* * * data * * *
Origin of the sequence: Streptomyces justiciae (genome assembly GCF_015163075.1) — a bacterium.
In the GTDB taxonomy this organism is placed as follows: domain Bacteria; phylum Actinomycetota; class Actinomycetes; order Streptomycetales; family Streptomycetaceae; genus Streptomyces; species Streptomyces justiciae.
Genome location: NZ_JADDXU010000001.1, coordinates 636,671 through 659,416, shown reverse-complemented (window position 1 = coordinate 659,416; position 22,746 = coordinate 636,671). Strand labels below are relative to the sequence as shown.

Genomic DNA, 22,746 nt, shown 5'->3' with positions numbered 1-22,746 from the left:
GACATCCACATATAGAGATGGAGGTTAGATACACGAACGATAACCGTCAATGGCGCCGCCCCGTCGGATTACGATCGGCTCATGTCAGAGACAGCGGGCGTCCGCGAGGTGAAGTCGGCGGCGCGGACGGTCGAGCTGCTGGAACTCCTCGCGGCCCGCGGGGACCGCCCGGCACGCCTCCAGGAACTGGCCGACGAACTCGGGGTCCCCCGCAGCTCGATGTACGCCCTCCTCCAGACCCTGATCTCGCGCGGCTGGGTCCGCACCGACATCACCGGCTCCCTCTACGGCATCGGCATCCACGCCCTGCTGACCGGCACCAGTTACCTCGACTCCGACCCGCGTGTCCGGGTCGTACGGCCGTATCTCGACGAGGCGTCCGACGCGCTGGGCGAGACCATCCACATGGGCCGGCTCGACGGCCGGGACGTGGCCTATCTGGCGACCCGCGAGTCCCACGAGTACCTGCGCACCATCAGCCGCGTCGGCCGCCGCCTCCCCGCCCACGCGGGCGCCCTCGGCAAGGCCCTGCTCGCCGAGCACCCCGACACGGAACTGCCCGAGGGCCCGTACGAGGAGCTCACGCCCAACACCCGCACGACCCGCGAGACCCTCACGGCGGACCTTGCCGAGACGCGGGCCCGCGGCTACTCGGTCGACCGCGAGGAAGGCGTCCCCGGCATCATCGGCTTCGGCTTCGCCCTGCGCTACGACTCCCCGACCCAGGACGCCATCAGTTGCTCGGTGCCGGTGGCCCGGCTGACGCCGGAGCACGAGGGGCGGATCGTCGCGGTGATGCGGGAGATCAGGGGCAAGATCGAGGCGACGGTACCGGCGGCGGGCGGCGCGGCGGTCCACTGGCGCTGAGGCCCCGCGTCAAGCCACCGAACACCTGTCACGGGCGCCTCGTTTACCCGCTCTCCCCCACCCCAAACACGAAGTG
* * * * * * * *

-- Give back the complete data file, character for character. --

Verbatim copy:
Origin of the sequence: Streptomyces justiciae (genome assembly GCF_015163075.1) — a bacterium.
In the GTDB taxonomy this organism is placed as follows: domain Bacteria; phylum Actinomycetota; class Actinomycetes; order Streptomycetales; family Streptomycetaceae; genus Streptomyces; species Streptomyces justiciae.
Genome location: NZ_JADDXU010000001.1, coordinates 636,671 through 659,416, shown reverse-complemented (window position 1 = coordinate 659,416; position 22,746 = coordinate 636,671). Strand labels below are relative to the sequence as shown.

Genomic DNA, 22,746 nt, shown 5'->3' with positions numbered 1-22,746 from the left:
GACATCCACATATAGAGATGGAGGTTAGATACACGAACGATAACCGTCAATGGCGCCGCCCCGTCGGATTACGATCGGCTCATGTCAGAGACAGCGGGCGTCCGCGAGGTGAAGTCGGCGGCGCGGACGGTCGAGCTGCTGGAACTCCTCGCGGCCCGCGGGGACCGCCCGGCACGCCTCCAGGAACTGGCCGACGAACTCGGGGTCCCCCGCAGCTCGATGTACGCCCTCCTCCAGACCCTGATCTCGCGCGGCTGGGTCCGCACCGACATCACCGGCTCCCTCTACGGCATCGGCATCCACGCCCTGCTGACCGGCACCAGTTACCTCGACTCCGACCCGCGTGTCCGGGTCGTACGGCCGTATCTCGACGAGGCGTCCGACGCGCTGGGCGAGACCATCCACATGGGCCGGCTCGACGGCCGGGACGTGGCCTATCTGGCGACCCGCGAGTCCCACGAGTACCTGCGCACCATCAGCCGCGTCGGCCGCCGCCTCCCCGCCCACGCGGGCGCCCTCGGCAAGGCCCTGCTCGCCGAGCACCCCGACACGGAACTGCCCGAGGGCCCGTACGAGGAGCTCACGCCCAACACCCGCACGACCCGCGAGACCCTCACGGCGGACCTTGCCGAGACGCGGGCCCGCGGCTACTCGGTCGACCGCGAGGAAGGCGTCCCCGGCATCATCGGCTTCGGCTTCGCCCTGCGCTACGACTCCCCGACCCAGGACGCCATCAGTTGCTCGGTGCCGGTGGCCCGGCTGACGCCGGAGCACGAGGGGCGGATCGTCGCGGTGATGCGGGAGATCAGGGGCAAGATCGAGGCGACGGTACCGGCGGCGGGCGGCGCGGCGGTCCACTGGCGCTGAGGCCCCGCGTCAAGCCACCGAACACCTGTCACGGGCGCCTCGTTTACCCGCTCTCCCCCACCCCAAACACGAAGTG